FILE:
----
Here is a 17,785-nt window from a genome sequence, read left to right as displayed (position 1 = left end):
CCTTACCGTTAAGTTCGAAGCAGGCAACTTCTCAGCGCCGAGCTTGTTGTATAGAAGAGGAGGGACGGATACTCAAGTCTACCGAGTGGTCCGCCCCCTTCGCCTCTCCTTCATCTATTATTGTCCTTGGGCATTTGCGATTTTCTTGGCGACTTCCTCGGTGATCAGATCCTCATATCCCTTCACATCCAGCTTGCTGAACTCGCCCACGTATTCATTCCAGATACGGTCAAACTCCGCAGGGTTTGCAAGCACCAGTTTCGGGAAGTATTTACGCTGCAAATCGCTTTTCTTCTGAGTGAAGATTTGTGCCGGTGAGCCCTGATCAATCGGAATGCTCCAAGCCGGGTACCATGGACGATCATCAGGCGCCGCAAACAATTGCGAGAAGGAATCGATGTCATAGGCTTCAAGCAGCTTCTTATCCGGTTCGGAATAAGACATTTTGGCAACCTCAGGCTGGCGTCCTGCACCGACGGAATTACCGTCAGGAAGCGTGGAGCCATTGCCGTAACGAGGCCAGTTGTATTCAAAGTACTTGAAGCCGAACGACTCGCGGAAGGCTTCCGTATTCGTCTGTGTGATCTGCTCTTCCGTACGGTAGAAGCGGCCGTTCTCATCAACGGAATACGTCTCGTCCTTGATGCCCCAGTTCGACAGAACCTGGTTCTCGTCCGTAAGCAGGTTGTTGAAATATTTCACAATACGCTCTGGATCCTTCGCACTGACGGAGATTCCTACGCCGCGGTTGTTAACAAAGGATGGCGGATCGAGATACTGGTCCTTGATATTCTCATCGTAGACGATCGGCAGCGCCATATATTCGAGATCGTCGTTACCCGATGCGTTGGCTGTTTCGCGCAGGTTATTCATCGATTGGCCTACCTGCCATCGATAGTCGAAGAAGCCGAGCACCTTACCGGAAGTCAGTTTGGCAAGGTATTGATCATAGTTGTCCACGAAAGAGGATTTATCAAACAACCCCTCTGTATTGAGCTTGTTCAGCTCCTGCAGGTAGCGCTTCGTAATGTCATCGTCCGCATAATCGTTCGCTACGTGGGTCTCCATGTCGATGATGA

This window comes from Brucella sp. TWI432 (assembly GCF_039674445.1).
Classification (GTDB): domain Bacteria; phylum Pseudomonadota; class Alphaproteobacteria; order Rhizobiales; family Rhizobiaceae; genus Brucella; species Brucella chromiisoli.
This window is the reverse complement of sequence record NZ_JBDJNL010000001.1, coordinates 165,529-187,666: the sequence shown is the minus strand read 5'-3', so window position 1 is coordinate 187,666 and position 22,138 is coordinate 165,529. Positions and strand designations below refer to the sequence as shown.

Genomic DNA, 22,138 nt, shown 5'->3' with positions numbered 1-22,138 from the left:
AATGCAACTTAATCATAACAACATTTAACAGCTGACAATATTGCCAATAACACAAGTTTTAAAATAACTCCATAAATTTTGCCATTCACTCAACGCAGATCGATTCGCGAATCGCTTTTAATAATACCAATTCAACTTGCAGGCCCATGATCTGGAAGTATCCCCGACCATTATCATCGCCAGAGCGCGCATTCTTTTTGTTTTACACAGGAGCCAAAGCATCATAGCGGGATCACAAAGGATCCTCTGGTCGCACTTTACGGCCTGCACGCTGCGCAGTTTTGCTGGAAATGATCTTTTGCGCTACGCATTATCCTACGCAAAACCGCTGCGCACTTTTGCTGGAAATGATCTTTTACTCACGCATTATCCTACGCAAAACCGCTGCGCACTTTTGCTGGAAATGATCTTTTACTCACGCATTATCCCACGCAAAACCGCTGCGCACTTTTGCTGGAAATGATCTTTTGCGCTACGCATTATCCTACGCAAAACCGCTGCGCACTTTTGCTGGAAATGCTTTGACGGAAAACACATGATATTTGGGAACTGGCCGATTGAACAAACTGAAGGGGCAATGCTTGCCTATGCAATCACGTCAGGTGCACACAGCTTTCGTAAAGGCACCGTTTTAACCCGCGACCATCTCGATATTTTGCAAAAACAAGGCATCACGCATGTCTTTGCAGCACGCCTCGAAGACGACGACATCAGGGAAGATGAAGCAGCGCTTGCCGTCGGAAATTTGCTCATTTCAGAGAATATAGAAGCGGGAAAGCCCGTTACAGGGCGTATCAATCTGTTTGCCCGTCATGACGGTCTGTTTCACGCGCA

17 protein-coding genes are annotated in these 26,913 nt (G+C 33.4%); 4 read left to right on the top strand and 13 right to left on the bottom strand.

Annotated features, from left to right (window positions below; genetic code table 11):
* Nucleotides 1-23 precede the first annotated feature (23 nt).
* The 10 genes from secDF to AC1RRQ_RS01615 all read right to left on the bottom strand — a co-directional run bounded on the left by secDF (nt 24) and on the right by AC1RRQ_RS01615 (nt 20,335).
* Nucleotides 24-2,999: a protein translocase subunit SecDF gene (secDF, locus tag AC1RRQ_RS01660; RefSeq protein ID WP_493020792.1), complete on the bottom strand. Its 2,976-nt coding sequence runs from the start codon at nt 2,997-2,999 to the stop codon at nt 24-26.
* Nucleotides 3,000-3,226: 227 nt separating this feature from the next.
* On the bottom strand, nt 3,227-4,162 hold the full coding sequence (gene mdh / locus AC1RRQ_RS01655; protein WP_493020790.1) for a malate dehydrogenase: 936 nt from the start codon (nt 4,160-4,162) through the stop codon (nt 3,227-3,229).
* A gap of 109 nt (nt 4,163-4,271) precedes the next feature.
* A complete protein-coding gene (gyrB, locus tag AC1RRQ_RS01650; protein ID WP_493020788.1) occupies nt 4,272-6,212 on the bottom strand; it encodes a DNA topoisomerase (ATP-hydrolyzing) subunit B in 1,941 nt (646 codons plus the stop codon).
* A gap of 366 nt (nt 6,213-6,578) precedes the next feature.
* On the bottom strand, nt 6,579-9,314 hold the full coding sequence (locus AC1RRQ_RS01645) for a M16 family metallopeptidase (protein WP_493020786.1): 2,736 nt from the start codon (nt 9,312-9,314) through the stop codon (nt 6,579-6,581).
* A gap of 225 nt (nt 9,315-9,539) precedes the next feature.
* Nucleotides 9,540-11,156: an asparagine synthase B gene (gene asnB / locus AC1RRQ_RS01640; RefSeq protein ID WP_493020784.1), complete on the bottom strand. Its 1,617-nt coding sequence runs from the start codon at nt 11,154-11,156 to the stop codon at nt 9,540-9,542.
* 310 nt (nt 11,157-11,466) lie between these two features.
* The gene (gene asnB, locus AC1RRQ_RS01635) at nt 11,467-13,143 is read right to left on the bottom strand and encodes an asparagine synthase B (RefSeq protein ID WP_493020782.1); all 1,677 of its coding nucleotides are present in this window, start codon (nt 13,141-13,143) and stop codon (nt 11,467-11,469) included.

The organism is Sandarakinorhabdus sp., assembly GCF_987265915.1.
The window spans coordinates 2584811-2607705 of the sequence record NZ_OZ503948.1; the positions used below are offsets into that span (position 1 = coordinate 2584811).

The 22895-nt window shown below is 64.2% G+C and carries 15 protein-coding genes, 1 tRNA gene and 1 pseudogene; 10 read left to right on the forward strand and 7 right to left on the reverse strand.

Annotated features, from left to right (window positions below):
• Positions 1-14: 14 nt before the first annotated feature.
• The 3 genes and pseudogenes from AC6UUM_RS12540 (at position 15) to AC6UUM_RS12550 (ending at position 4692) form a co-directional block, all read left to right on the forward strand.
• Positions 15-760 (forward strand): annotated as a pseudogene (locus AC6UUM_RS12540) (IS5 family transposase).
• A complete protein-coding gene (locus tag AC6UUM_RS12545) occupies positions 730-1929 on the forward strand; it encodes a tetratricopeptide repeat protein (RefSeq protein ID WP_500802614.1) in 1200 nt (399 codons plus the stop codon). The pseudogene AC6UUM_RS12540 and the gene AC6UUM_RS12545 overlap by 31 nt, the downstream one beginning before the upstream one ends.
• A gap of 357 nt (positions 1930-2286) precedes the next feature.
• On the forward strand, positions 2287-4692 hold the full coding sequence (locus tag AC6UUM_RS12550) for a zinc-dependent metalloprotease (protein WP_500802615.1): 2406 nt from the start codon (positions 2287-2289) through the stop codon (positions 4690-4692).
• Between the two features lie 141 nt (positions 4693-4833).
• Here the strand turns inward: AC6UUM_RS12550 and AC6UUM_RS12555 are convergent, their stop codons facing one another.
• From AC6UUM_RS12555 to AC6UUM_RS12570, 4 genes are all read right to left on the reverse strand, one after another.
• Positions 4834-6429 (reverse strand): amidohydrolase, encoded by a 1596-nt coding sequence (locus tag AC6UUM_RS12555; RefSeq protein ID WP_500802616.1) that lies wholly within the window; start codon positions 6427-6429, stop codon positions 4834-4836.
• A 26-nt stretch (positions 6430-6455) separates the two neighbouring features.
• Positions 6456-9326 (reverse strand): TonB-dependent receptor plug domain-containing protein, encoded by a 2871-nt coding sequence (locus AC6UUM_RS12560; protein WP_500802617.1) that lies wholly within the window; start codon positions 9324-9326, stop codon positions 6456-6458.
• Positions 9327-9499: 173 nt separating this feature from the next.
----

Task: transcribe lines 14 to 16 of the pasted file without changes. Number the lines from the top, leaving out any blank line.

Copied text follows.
* On the bottom strand, nt 3,227-4,162 hold the full coding sequence (gene mdh / locus AC1RRQ_RS01655; protein WP_493020790.1) for a malate dehydrogenase: 936 nt from the start codon (nt 4,160-4,162) through the stop codon (nt 3,227-3,229).
* A gap of 109 nt (nt 4,163-4,271) precedes the next feature.
* A complete protein-coding gene (gyrB, locus tag AC1RRQ_RS01650; protein ID WP_493020788.1) occupies nt 4,272-6,212 on the bottom strand; it encodes a DNA topoisomerase (ATP-hydrolyzing) subunit B in 1,941 nt (646 codons plus the stop codon).